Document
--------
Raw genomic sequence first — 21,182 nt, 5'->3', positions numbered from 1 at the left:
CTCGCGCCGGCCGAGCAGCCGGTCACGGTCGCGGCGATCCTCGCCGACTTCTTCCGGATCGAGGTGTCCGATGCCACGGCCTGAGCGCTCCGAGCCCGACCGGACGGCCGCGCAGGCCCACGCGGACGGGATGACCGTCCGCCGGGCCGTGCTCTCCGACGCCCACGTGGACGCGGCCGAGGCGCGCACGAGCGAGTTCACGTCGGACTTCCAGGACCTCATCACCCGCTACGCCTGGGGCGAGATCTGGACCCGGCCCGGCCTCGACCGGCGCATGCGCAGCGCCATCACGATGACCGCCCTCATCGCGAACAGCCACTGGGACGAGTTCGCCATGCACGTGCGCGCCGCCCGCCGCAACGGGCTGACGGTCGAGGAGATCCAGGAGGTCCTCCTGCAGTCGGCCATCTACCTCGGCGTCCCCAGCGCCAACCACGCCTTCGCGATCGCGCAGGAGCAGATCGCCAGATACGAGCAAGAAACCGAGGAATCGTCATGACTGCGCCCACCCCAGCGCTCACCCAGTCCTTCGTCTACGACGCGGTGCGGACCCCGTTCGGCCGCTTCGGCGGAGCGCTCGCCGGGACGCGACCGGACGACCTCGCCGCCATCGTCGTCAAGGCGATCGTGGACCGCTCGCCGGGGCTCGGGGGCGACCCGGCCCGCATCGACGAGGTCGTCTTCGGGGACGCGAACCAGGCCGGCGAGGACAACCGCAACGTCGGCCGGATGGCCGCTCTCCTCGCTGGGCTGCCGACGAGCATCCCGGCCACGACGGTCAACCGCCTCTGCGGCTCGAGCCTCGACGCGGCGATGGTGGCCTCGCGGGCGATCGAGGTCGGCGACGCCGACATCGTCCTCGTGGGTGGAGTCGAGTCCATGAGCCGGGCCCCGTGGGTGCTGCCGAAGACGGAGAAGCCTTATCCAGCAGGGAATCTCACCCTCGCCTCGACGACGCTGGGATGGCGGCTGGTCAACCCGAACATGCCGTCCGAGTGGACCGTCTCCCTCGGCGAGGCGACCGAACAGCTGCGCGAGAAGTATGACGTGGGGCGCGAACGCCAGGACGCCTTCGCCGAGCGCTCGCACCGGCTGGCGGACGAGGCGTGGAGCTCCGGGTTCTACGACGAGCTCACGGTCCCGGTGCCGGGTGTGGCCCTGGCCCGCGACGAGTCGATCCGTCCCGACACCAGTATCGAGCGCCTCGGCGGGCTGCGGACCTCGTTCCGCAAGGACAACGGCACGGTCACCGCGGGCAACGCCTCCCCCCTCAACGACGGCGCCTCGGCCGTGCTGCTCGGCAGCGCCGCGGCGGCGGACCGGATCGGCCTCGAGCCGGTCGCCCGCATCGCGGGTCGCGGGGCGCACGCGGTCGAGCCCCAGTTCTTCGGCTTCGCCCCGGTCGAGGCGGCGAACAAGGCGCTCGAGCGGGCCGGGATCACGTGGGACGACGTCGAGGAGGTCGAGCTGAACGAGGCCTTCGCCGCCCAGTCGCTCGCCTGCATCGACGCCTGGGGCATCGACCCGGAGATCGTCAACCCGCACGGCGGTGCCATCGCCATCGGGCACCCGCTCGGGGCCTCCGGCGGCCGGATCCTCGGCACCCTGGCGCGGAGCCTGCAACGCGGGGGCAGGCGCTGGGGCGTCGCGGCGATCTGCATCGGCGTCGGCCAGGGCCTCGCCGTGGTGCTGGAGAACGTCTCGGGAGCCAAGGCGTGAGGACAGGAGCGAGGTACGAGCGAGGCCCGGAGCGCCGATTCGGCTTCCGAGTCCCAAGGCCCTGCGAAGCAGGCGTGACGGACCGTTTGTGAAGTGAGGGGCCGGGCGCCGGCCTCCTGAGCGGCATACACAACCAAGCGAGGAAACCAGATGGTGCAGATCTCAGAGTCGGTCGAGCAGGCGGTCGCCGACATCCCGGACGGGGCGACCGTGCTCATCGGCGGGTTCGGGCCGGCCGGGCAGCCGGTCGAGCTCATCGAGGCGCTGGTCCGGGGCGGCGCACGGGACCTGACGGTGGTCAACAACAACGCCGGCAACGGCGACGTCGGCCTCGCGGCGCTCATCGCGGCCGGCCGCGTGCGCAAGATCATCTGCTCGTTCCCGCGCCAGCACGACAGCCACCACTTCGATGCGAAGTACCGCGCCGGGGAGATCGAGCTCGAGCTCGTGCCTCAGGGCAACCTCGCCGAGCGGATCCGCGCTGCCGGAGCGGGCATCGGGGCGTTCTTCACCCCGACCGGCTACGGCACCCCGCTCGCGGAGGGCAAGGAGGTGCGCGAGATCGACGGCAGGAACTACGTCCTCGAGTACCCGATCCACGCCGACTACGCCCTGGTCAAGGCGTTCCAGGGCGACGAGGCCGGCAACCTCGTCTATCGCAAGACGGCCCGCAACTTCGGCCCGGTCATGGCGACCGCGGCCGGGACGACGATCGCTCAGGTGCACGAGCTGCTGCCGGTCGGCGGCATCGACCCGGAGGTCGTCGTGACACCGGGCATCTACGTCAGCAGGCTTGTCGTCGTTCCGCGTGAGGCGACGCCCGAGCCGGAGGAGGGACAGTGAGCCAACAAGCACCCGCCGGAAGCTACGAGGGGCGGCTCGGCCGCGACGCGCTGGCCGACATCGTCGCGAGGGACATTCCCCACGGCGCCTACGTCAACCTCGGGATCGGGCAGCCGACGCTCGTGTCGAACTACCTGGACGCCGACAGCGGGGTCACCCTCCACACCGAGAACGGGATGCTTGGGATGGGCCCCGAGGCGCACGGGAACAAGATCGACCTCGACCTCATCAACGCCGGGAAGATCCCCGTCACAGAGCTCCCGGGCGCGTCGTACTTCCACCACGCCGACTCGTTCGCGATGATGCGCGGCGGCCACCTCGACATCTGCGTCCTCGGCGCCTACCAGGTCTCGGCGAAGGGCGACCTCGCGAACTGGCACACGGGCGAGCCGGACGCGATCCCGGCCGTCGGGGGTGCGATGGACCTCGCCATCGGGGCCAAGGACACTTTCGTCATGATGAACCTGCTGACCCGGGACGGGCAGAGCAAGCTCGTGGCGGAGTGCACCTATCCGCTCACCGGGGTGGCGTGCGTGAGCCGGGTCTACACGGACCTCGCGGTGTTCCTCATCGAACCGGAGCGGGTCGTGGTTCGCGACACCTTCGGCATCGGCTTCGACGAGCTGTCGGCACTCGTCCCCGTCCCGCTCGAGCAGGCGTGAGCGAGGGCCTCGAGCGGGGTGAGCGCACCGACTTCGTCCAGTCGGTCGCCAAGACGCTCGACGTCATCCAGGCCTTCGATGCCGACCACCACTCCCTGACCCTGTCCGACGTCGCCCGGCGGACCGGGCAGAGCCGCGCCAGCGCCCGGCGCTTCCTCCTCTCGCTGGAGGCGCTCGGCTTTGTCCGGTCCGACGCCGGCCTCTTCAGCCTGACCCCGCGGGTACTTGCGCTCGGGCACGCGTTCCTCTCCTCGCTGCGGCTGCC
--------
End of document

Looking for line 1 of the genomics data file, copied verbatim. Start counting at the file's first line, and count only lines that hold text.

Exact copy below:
Raw genomic sequence first — 21,182 nt, 5'->3', positions numbered from 1 at the left: